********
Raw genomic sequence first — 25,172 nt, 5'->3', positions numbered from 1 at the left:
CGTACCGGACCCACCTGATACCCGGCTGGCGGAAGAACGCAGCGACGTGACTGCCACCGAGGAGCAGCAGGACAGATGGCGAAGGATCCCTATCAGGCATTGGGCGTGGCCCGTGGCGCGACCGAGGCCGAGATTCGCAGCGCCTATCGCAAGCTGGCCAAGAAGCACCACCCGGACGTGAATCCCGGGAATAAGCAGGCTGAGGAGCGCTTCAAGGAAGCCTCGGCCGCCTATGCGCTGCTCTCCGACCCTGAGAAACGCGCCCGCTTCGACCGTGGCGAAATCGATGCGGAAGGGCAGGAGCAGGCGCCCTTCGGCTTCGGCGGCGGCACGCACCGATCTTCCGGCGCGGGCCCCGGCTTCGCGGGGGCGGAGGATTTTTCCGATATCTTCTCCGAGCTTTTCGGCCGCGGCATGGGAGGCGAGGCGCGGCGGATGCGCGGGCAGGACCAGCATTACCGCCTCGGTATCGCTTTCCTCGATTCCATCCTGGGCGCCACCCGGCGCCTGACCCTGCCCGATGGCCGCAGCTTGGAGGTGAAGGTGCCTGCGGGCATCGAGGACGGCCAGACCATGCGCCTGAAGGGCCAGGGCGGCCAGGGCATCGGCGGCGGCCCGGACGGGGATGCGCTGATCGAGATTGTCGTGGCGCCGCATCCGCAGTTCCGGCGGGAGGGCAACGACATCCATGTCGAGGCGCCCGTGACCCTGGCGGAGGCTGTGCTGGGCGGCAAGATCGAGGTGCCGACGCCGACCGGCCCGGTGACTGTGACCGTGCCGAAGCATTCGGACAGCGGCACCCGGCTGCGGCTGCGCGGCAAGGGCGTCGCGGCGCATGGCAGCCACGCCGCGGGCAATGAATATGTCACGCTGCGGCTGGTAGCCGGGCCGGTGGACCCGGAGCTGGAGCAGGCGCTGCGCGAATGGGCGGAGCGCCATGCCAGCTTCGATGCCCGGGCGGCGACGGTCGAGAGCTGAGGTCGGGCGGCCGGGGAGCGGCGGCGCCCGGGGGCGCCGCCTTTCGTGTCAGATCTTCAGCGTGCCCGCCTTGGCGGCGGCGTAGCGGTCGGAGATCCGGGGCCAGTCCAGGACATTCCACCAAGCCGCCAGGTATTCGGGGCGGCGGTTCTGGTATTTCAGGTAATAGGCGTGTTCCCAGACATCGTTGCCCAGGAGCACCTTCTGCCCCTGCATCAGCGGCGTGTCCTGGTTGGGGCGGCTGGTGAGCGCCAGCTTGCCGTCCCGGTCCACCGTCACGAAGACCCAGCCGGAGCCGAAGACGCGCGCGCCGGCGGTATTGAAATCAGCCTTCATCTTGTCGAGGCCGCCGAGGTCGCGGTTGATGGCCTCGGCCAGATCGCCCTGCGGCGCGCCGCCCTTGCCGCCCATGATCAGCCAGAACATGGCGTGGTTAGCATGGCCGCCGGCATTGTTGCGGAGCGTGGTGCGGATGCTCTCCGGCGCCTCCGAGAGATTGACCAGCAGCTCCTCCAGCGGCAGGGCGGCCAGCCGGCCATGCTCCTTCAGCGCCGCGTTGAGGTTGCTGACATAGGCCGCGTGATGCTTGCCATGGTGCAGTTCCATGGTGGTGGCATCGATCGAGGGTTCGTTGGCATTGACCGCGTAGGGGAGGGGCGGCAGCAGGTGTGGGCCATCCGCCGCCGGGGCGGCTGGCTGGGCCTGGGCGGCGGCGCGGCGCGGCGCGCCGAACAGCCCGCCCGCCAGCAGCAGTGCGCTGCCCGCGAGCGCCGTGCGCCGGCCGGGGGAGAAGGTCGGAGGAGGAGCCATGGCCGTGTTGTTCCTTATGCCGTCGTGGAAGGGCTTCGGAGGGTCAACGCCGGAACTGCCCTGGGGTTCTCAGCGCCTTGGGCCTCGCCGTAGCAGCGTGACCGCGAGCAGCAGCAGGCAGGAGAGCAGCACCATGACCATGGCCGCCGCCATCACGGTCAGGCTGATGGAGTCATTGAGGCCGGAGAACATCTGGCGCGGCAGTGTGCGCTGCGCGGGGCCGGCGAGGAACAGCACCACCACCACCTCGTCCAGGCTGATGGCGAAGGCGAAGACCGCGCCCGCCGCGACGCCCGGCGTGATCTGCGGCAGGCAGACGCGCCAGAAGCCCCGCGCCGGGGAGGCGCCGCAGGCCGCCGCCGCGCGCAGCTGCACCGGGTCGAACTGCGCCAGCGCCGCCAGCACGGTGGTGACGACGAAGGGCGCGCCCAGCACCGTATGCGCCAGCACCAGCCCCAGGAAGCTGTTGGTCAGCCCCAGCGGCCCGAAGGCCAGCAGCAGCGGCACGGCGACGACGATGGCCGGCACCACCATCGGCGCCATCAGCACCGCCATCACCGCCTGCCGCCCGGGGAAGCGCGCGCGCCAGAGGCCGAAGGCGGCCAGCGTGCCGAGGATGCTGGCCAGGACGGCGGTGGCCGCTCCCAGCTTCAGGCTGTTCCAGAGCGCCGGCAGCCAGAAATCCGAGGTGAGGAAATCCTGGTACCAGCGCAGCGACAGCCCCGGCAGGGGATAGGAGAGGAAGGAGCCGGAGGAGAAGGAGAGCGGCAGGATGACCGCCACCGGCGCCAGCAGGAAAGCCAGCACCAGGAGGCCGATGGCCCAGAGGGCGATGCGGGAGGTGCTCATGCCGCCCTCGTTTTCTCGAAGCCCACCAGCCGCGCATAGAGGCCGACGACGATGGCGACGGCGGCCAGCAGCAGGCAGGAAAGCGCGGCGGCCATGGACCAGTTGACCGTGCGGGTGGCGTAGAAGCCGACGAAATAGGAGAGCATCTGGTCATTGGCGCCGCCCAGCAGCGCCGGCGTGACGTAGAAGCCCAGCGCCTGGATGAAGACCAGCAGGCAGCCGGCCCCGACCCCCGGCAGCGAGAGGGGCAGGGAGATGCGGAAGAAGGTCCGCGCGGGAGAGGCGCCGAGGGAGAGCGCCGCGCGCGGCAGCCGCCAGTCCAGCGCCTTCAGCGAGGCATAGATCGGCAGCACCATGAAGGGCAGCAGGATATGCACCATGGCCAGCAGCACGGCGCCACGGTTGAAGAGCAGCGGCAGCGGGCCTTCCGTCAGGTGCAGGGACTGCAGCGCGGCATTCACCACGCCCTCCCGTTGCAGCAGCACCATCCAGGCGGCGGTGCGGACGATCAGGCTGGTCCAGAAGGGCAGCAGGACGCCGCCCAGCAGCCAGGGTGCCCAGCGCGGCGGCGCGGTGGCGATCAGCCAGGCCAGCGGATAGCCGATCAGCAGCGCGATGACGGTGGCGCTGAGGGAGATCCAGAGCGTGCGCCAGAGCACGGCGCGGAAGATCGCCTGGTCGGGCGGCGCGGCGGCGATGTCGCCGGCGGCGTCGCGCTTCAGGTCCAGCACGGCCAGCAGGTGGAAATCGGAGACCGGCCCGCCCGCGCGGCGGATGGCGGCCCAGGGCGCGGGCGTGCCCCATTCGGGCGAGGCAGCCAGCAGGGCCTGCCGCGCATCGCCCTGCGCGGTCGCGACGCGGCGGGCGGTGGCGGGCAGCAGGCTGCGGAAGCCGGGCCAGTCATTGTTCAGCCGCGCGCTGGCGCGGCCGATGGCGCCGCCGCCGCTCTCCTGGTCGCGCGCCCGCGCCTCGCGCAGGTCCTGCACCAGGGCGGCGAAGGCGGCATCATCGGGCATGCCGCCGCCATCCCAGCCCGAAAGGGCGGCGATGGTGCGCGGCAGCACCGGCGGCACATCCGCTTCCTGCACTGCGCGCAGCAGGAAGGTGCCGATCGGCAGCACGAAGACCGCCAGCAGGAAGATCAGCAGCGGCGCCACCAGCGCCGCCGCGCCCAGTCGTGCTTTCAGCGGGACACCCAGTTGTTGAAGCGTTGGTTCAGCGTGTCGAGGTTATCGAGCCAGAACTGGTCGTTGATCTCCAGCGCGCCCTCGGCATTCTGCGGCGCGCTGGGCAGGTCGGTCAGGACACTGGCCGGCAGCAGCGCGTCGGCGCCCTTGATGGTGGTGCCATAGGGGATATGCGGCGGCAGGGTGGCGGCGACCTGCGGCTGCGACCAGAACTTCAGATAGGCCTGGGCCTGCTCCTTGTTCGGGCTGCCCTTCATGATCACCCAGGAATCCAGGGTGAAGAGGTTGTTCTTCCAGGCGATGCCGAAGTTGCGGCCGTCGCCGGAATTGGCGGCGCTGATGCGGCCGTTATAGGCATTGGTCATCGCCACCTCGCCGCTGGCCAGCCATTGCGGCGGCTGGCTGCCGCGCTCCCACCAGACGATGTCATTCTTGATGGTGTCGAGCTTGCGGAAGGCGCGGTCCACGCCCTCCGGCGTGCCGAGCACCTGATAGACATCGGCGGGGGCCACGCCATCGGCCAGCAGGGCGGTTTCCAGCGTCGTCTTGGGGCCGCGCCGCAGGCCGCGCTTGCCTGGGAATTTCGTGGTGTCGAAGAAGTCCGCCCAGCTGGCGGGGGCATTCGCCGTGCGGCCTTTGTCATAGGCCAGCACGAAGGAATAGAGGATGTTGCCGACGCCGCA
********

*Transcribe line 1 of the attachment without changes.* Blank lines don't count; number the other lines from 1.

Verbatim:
Raw genomic sequence first — 25,172 nt, 5'->3', positions numbered from 1 at the left: